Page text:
The very concept of an arbiter of truth raises the specter of George Orwell’s dystopian 1984, as more than one federal judge has observed. A short distance separates a government empowered to determine what is true and what is false from one that—like Oceania in 1984—limits the very subjects and language of discourse until the populace is stripped of the ability to entertain any unorthodox thought. The freedom of speech guaranteed by the First Amendment expressly aims to protect unorthodox thought—unpopular views and the ideas of dissidents, which majorities are prone to label “false.” A serious tension exists between protecting free speech under the First Amendment and combating the spread of falsehoods that can endanger a free society.
The Stakes for Democracy
Trump’s presidential lies [about the results of the 2020 election and COVID-19] endangered the United States. Democracies do not long survive without faith in trustworthy elections followed by the peaceful transfer of power that had long been a hallmark of our constitutional system. Trump attacked the legitimacy of elections and refused to acknowledge his loss while blocking preparations to transfer power. He contaminated the leaders of his party, most of whom declined to rebut his falsehoods and, in many cases, promoted them.
The systemic impact was quick and deep. According to political scientists, Trump’s attacks on democratic norms led his followers to “los[e] confidence in elections.” Weeks after the election, a sizable number of Republican voters reported they still expected Trump to be sworn in for a second term—even if some may have been posturing for public consumption.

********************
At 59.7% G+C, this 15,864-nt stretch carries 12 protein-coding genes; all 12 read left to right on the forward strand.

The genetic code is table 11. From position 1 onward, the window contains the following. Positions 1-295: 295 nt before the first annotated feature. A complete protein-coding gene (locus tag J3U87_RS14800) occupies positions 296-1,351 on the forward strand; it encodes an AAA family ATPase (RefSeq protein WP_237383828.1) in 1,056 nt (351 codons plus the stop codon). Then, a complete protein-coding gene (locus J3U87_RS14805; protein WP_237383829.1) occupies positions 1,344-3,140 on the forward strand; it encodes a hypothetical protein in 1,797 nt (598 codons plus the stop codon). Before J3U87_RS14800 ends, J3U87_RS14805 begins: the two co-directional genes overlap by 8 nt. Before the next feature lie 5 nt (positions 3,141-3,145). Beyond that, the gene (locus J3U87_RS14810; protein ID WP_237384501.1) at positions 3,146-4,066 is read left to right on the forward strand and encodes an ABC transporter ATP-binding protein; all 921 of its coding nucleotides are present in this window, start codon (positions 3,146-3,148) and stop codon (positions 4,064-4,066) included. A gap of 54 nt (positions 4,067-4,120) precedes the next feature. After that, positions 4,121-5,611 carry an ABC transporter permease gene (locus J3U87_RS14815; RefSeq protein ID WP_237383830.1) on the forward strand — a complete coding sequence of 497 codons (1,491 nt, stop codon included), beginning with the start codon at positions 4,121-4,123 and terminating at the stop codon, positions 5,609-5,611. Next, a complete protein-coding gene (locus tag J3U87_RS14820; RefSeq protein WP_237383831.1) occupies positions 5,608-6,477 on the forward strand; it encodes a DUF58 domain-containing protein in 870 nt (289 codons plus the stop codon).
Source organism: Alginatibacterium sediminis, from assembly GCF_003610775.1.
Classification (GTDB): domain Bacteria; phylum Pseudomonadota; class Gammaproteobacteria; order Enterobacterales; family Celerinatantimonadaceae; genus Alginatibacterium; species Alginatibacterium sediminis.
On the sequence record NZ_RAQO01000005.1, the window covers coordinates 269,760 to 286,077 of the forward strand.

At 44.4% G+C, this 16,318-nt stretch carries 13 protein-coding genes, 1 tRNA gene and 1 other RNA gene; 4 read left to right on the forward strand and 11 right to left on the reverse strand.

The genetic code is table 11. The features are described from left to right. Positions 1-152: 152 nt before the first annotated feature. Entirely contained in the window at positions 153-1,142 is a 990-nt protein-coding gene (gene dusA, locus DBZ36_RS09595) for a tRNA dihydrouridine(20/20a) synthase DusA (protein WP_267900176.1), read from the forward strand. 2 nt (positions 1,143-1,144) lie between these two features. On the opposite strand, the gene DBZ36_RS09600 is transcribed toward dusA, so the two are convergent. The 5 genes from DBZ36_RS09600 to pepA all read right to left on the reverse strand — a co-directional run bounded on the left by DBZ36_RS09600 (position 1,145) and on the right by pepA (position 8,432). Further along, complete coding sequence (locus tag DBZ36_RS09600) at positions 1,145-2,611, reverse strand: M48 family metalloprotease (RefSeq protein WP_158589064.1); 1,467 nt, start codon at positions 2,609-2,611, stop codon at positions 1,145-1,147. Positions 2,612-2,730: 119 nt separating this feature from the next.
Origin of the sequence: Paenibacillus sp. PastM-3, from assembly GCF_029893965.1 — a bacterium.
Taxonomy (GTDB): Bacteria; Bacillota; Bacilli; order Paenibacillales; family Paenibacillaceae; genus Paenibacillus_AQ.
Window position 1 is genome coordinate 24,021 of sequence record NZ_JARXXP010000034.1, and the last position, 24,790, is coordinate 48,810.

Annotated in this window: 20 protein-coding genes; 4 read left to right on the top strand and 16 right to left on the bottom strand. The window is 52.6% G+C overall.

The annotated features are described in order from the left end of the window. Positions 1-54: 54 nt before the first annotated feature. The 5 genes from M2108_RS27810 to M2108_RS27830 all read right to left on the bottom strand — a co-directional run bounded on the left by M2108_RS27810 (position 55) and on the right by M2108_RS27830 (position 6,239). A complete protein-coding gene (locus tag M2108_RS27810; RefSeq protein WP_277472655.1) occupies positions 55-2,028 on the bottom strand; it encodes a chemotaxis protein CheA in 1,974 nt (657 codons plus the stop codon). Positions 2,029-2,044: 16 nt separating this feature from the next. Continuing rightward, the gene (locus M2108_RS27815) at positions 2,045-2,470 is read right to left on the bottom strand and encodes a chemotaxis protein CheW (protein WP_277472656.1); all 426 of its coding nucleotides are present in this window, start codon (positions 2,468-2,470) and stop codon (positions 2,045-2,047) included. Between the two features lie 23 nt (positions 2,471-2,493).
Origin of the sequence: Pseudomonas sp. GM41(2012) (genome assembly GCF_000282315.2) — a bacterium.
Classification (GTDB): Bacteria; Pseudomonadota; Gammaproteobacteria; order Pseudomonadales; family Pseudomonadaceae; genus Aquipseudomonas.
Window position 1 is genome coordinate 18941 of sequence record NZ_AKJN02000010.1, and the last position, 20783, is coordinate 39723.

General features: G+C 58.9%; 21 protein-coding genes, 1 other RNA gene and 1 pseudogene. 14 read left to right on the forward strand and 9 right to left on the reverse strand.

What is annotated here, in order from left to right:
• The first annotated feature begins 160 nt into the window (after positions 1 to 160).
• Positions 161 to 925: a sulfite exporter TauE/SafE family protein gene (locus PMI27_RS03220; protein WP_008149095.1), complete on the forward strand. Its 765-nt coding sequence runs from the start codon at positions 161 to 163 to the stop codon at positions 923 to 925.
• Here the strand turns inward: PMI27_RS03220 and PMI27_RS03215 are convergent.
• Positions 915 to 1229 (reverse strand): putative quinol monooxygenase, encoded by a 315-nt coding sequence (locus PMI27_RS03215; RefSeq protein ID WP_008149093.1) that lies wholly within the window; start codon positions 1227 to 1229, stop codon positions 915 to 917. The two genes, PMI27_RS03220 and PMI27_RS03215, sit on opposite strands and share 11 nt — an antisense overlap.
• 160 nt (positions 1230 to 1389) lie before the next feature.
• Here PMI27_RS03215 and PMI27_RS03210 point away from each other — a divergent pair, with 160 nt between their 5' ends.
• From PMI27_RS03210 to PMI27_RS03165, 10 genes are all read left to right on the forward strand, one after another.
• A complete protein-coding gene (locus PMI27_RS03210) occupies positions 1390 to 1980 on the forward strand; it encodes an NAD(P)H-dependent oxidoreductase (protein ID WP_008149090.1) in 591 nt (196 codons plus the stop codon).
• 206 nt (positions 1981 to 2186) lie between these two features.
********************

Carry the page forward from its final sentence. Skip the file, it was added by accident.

Many Republican members of Congress played into and helped spread Trump’s delusional falsehoods. They refused to recognize Biden’s victory even after the federal official charged with election security had been fired for asserting that the 2020 election had been the most secure in history, and after Attorney General William Barr had declared that his department had not found any significant evidence of electoral irregularities. In December, when the Washington Post asked the 249 Republicans in Congress, “Who won the election?,” only twenty-seven acknowledged Biden as the president-elect. Nearly 90 percent declined to answer.
Intransigence by Republican members of Congress endured up to and even after the armed insurrection at the Capitol on January 6 threatened their lives. On the evening of January 6, with order restored to the Capitol, 12 percent of all Republican senators and 57 percent of all Republicans in the House of Representatives voted against certifying the results before Vice President Pence declared Biden the winner. Defying logic, the objectors claimed that their end run around normal procedures would restore integrity and faith in democracy.